Many of you who look at these things will have noticed that I've been doing quite a bit of work on bringing Louis Riel up to FAC readiness. As part of that effort, I naturally wrote quite a lot about the RRR. In fact, too much. So what I have done is to transfer most of that information here, and after finishing with RRR here, I will cut that section of Louis Riel back to a more appropriate size. I will attempt to preserve much of the information that was previously here at RRR, and will use much of it to develop the lead section for the now much-expanded article... So editors, don't fear, I will attempt to use as much of the extant text as possible. Some of it that appears to be gone for the moment is actually still there as html comments, to be resurrected later. Inevitably though, the article will be a bit of a mess for awhile, so please bear with me. Please also note that this is part of a longer term effort to bring Louis Riel, Red River Rebellion and North-West Rebellion all up to feature article standard.. your help with any part of this effort would be most appreciated. Regards Fawcett5 20:18, 2 Apr 2005 (UTC)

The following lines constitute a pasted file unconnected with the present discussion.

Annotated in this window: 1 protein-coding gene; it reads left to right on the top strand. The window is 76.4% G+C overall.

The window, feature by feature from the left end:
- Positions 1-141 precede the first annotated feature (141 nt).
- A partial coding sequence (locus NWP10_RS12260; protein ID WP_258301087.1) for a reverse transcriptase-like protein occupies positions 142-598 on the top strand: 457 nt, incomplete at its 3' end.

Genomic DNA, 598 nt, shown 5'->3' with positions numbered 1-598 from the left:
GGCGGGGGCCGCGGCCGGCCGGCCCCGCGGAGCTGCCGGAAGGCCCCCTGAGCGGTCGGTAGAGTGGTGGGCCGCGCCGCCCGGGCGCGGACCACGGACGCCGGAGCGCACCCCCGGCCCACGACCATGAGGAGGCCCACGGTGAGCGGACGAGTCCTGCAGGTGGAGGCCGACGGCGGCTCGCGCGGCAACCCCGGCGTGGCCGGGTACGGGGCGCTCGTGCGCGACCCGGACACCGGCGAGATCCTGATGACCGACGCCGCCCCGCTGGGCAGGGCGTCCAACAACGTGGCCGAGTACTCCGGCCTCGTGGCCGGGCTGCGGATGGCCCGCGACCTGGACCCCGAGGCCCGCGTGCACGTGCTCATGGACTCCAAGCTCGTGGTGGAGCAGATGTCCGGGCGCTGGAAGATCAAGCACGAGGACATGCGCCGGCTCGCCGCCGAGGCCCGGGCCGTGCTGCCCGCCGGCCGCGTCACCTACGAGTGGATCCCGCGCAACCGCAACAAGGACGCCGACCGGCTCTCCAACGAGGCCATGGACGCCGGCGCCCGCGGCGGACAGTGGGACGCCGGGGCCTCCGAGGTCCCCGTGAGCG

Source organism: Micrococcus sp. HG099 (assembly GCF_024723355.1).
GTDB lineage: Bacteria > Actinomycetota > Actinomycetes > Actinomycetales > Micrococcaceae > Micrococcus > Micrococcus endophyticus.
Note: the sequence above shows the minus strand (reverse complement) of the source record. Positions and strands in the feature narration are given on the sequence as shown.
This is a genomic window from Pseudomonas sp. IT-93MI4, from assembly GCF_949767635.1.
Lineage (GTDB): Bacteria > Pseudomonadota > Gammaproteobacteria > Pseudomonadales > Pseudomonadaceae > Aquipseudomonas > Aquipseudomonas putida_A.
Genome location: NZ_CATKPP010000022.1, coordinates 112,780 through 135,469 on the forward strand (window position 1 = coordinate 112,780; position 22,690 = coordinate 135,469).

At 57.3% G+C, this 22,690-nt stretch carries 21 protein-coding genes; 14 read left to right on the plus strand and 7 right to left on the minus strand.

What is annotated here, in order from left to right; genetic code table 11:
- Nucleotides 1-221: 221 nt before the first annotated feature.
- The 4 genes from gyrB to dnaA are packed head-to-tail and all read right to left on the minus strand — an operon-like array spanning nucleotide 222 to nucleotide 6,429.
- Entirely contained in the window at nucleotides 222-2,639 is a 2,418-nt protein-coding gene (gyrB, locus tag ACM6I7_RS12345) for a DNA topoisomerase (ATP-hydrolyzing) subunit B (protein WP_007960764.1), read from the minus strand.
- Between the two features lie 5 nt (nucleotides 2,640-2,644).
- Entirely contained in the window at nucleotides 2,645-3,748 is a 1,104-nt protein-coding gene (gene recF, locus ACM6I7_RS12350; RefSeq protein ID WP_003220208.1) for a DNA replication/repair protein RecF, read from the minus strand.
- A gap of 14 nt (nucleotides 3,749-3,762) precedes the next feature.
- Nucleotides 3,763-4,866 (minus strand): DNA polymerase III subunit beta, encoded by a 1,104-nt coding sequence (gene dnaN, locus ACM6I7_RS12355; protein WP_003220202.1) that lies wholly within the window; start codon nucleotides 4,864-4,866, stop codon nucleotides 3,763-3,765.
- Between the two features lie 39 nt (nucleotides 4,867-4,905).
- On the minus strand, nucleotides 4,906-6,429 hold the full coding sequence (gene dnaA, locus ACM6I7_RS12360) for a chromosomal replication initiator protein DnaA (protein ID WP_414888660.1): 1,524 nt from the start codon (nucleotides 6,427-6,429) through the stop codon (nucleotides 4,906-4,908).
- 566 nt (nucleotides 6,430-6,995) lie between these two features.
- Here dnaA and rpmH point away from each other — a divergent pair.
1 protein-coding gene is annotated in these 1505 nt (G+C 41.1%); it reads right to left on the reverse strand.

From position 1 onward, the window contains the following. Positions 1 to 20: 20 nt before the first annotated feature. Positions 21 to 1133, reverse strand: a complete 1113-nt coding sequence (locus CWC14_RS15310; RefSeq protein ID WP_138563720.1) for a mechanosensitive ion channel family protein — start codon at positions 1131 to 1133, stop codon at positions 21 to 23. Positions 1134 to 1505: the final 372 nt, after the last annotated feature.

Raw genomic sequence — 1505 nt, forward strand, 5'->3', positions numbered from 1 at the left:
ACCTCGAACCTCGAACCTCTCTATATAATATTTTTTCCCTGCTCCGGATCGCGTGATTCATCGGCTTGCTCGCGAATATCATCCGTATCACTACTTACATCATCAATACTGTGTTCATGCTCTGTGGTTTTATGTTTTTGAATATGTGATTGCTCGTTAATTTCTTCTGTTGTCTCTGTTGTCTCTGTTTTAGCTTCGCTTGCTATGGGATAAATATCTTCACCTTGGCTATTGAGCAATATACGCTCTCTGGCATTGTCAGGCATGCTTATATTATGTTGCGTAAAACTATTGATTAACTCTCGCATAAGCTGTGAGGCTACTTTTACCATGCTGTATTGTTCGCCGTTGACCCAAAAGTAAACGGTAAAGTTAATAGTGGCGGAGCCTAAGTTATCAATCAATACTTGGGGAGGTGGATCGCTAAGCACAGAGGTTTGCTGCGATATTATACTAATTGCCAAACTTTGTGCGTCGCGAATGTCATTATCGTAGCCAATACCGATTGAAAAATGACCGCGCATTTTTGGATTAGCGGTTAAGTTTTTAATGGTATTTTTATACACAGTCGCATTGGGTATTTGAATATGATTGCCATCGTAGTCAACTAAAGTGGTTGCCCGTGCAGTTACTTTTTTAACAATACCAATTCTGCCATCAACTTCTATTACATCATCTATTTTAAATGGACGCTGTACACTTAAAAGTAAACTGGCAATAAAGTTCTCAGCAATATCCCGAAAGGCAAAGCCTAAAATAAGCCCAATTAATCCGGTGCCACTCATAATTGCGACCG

You've been doing excellent work. The Riel article is superb, and I'm glad to hear you're rubbing it off on related articles! Thanks! --Alexwcovington (talk) 21:56, 2 Apr 2005 (UTC)

Abandoned text[edit]

I found the following text contained in HTML comments at the end of the article. Someone who knows something about the subject should decide what to do with it. -- Beland 3 July 2005 04:04 (UTC)

The Métis, however, had already arranged their land according to the seigneurial system of their French ancestors that was also used in the French-majority Canadian province of Quebec. In many cases, government surveyors attempted to lay out land survey markers arbitrarily across existing farms and properties. Property maps of Manitoba to this day show the approximately 3.2 kilometres long seigneurial lots perpendicular to rivers, surrounded by the square townships lots of the Dominion Land Survey.